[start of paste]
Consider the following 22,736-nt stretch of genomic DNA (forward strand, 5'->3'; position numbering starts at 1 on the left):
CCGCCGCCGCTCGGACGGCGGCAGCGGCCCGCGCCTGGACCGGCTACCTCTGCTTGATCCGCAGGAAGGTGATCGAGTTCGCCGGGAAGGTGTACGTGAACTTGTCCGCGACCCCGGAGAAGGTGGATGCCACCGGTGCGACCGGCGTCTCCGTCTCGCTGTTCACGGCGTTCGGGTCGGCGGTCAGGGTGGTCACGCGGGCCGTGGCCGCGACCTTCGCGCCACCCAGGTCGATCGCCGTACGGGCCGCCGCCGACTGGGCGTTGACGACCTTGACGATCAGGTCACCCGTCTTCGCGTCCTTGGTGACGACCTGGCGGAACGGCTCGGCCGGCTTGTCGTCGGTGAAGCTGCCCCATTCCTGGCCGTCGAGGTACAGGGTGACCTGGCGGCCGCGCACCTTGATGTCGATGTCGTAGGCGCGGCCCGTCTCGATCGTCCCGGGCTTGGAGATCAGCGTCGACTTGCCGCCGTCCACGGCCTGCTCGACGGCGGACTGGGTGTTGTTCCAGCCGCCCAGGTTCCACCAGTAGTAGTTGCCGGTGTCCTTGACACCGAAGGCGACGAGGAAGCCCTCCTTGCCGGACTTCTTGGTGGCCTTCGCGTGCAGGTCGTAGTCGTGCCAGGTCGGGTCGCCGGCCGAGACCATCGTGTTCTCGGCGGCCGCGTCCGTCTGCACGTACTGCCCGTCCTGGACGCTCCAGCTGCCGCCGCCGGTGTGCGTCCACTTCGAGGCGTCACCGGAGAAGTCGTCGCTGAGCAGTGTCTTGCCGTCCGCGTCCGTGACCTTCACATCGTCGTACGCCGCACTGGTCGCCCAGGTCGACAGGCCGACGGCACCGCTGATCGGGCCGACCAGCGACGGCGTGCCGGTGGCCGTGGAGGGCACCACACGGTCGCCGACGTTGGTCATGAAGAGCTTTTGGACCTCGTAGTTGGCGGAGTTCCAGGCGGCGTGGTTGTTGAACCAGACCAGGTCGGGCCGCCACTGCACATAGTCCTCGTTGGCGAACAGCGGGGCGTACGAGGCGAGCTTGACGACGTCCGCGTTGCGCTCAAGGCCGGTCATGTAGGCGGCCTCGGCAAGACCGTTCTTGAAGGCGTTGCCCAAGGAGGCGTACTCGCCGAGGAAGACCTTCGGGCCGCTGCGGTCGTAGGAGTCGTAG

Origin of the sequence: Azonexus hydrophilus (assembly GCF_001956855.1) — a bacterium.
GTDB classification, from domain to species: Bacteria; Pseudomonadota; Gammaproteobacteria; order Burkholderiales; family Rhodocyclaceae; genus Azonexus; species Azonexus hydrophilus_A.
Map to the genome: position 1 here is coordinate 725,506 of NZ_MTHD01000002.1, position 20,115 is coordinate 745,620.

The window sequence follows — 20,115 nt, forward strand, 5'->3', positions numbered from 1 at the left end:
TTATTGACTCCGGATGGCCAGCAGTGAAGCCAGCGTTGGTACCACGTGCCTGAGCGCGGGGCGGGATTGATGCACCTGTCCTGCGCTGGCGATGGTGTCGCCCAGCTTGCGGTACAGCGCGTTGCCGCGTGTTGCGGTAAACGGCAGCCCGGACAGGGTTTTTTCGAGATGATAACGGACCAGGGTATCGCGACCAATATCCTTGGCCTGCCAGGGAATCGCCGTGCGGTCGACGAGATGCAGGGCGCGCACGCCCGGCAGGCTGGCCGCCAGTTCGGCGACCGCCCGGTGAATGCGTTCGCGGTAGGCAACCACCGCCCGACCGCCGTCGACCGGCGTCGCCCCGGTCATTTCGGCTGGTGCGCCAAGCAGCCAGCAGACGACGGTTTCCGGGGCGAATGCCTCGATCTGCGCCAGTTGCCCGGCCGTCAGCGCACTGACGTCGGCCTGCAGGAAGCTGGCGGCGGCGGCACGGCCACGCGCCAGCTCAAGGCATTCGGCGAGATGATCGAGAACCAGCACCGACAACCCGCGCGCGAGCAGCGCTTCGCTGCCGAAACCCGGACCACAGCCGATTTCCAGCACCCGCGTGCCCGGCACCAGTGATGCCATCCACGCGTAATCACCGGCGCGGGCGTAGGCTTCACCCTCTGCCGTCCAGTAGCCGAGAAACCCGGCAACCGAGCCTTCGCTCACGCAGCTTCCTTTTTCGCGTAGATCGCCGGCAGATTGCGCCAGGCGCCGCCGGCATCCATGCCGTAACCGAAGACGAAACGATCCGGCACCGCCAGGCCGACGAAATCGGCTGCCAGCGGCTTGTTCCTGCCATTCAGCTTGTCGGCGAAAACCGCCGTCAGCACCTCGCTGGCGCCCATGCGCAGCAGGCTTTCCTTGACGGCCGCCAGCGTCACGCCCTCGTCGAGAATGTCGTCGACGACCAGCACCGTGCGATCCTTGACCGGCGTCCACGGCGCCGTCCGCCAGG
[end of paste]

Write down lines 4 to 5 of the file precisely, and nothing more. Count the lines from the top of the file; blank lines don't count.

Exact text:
GTDB classification, from domain to species: Bacteria; Pseudomonadota; Gammaproteobacteria; order Burkholderiales; family Rhodocyclaceae; genus Azonexus; species Azonexus hydrophilus_A.
Map to the genome: position 1 here is coordinate 725,506 of NZ_MTHD01000002.1, position 20,115 is coordinate 745,620.